Mindfullness

Mindfulness for Nurses.

According to the Journal of Nursing, 64.9% of nurses and midwives in Australia experience at least one chronic disease, which included depression, hypertension and asthma.

The most commonly reported health issues included bodily pain, severe tiredness, stiff joints and sleep issues.

 Sound familiar?

 Certainly, there are cures for most of these ailments, but are there appropriate preventatives? What if I told you there was a preventative application, that’s free, easily accessible (You don’t even need a prescription!) and involves zero side effects?

 Well, there is, and it’s called Mindfulness.

 Mindfulness is a super simple to access tool that can slow the onset of ailments that relate to stress, repetitive work and overwhelm.

 I know, sounds too good to be true.

Researchers have shown that by tapping into mindfulness and relaxation activities, you can have a better chance at maintaining your mental health, relationships and functions associated with the brain’s middle prefrontal lobe area, as well as your memory and cognitive processing. Practising mindfulness has even been associated with improvements in immunity.

So what exactly is Mindfulness and how can you tap into it?

In a nutshell, mindfulness is about focusing on the present. Paying full attention to what is going on––within you and outside your self. And the best news, mindfulness can be accessed by absolutely anyone.

Sounds amazing, where do I sign up?

This is why it’s such a worthwhile practice to learn, particularly for the Healthcare industry. The fact that it’s all within yourself, everyone is equipped to practice it any time anywhere. There are some really easy exercises in mindfulness that you can practice to get you started. 

A Few Easy Mindfulness Exercises:

  1.   Pay attention.

Pay greater attention to daily routine activities like showering, brushing your teeth, even doing the dishes. Focus on small parts of these activities, like the feel of bristles, the sound water, the taste of the toothpaste. Bring curiosity to each part, as though you are brushing

Explore with all of your senses. Slow the activities down. Not to the point where you are going to be late for work, (and in turn, bringing more stress) but give yourself enough time to discover something new.

  1.   Tune into your body.

We all get irritated with ourselves, it’s natural. Perhaps you have put on a little weight and feel uncomfortable, or you can’t do a certain physical thing as well as you’d like. You might start to hate on yourself––this self-criticism is detrimental and can have harmful effects on your overall well-being. Pull yourself out of these slumps by focusing on parts of your body that are in contact with other surfaces. Tune into the sensation. Distract the mind by concentrating on that sensation. Is it cool to touch? Is it rough? Does the sensation change when you move your body a certain way? You can practice this attention anywhere, any time and it will definitely bring calm your mind and break the cycle of negativity.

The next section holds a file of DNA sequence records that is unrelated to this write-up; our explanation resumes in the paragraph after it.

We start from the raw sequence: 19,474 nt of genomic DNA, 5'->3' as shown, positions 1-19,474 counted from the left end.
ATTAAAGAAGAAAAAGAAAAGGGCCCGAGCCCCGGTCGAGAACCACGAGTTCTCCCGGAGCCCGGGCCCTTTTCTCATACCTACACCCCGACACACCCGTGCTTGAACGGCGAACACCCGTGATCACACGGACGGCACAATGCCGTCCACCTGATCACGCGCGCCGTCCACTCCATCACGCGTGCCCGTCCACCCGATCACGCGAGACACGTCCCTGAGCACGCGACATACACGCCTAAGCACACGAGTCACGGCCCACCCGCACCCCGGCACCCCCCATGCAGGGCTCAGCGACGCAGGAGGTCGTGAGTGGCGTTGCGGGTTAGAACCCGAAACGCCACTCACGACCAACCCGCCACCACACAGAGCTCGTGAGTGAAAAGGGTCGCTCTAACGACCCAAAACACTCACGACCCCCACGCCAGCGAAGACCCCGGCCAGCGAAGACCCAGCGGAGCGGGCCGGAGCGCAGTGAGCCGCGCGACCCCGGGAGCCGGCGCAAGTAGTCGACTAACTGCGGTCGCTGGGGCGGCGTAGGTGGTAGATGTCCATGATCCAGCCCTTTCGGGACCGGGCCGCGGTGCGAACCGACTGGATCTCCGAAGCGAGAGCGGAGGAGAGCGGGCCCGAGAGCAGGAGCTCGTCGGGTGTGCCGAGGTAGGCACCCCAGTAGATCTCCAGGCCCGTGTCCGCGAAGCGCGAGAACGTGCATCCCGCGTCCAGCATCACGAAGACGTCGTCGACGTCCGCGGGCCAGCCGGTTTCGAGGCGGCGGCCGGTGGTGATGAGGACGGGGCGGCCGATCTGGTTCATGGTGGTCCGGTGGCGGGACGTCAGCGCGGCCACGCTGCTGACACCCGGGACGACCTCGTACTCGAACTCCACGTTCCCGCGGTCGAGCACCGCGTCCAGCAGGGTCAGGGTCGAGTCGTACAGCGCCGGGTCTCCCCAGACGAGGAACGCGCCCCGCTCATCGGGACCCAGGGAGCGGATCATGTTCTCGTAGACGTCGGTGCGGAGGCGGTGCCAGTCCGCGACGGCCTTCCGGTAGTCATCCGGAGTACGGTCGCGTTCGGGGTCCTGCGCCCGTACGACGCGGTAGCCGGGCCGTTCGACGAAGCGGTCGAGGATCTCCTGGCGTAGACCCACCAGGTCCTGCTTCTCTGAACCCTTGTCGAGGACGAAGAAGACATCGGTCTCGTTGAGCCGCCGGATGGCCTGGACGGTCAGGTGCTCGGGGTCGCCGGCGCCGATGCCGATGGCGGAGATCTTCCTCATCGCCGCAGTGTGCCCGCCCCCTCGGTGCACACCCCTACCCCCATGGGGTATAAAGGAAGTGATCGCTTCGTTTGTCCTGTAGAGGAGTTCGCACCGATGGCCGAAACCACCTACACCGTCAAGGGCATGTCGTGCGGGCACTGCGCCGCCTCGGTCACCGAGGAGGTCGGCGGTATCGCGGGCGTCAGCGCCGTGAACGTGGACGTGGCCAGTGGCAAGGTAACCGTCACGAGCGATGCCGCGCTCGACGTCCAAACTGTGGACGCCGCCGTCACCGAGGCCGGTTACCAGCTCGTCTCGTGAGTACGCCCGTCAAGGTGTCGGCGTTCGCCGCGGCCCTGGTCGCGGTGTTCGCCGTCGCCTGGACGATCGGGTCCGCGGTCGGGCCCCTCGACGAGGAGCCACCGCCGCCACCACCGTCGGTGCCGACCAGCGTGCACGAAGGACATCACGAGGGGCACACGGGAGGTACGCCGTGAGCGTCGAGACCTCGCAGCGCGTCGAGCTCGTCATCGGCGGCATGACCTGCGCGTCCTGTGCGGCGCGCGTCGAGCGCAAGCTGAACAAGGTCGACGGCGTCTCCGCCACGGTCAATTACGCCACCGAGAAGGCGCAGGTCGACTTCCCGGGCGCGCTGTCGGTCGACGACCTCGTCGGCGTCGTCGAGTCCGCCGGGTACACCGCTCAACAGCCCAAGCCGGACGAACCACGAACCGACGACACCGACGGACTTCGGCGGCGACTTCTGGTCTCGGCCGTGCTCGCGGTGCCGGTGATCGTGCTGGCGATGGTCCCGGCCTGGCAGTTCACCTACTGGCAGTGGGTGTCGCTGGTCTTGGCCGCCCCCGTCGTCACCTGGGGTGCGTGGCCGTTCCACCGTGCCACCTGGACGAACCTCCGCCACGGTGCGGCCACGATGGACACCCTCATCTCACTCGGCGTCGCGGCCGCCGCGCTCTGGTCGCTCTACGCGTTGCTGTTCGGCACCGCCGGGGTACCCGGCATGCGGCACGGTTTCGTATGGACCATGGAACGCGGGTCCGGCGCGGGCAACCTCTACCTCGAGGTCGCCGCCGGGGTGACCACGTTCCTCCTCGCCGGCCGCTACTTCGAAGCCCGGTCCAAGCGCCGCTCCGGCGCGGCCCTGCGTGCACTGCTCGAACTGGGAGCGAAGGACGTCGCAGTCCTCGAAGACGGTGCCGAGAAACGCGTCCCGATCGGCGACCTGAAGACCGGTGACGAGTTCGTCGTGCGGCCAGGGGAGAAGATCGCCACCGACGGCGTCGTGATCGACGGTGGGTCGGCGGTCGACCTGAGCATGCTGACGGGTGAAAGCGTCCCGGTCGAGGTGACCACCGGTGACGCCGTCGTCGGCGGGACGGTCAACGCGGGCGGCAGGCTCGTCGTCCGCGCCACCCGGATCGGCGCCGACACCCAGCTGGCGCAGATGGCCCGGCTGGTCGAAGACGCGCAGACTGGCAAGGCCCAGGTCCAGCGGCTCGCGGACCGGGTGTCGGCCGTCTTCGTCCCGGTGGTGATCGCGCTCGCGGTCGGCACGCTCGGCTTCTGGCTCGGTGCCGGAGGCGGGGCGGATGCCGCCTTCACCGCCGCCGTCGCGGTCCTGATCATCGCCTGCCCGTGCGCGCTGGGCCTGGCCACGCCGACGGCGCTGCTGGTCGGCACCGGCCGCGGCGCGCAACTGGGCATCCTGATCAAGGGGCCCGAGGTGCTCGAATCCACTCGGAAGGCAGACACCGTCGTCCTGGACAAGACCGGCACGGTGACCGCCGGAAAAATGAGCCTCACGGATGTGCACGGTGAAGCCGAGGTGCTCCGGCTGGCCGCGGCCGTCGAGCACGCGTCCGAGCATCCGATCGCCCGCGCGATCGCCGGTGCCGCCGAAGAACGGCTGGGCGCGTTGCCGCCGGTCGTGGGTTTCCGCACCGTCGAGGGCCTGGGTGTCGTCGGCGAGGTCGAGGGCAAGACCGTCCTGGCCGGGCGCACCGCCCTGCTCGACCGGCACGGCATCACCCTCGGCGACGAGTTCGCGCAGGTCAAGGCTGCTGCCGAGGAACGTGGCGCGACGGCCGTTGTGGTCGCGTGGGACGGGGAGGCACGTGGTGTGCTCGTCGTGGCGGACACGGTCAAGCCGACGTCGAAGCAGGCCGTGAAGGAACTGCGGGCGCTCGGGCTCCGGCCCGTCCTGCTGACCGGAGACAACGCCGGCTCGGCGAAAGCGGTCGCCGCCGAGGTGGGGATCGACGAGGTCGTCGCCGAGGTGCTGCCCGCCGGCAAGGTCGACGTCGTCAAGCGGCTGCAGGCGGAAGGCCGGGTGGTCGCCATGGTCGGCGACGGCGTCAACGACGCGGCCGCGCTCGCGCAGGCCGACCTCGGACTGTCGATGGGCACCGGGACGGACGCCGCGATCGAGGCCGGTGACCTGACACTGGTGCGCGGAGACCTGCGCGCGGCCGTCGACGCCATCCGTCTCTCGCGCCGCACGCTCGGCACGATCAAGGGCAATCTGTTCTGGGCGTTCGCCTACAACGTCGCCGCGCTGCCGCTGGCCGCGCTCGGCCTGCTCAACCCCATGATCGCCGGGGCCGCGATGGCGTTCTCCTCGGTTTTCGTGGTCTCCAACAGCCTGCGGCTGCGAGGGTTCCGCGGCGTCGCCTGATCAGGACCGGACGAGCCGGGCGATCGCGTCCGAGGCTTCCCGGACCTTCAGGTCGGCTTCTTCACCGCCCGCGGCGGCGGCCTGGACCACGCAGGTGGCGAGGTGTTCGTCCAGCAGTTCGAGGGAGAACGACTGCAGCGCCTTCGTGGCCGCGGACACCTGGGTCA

1.   Breathe and feel it.

Take a few minutes out of your day to just breathe. Up to 10 minutes a day is good, but whatever you can spare. Try starting with 2 minutes and building up as it becomes easier. Breathe in and breathe out and feel your breath. Notice the sensations as it travels in and out of your body. Do not try and control the breath, just notice it as it naturally moves from your body and into your body.

 

Taking a few slow, mindful breaths can activate the parasympathetic nervous system, causing a ‘relaxation response’, helping you feel more centred and present in your situation. 

During these activities your mind may get pulled away, you may fall into thinking about future or past events, or simply daydreaming. Don’t give up if this happens, it’s perfectly natural. But this is where the discipline comes in. Train your mind to focus again on whatever the activity is.

The whole purpose of mindfulness is to help slow your mental activity and build your capacity to stay focused. It takes practice. But it’s worth it.

If you spent just 5 minutes a day practising some of these techniques, I guarantee you’d be seeing the positive effects within a few weeks. So why not start today? What have you got to lose? You spent longer reading this article!

Good luck.

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